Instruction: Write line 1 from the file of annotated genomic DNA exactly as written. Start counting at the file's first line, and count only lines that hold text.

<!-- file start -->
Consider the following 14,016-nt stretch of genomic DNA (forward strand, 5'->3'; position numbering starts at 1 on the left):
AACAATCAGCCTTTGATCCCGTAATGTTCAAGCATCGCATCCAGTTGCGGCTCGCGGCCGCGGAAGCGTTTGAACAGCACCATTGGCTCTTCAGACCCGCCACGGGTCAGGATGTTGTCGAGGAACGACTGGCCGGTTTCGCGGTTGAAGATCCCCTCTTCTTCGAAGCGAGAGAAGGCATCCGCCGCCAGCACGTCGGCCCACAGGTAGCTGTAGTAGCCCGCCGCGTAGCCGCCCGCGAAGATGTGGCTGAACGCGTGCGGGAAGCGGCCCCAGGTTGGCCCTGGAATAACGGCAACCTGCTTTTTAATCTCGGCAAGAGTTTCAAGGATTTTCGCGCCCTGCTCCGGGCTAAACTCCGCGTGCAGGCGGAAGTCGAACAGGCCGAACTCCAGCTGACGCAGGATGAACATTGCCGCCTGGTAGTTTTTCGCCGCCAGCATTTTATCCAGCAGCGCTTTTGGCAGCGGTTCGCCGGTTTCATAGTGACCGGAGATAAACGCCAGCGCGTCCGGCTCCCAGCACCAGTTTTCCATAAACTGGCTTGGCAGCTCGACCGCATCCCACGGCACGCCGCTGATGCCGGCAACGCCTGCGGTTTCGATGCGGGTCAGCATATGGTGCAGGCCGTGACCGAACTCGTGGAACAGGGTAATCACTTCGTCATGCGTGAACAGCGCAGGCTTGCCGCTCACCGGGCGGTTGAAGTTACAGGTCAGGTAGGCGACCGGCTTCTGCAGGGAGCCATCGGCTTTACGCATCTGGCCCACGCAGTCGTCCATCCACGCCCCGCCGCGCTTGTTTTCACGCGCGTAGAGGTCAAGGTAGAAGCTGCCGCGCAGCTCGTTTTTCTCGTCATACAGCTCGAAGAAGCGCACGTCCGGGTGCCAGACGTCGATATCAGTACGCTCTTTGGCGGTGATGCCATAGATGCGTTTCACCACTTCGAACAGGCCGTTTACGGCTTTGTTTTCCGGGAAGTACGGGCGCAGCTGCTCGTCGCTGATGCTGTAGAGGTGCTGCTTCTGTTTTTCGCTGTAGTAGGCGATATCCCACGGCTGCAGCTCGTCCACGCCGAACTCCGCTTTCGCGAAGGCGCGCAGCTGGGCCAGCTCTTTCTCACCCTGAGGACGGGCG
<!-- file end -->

Consider the following 14,016-nt stretch of genomic DNA (forward strand, 5'->3'; position numbering starts at 1 on the left):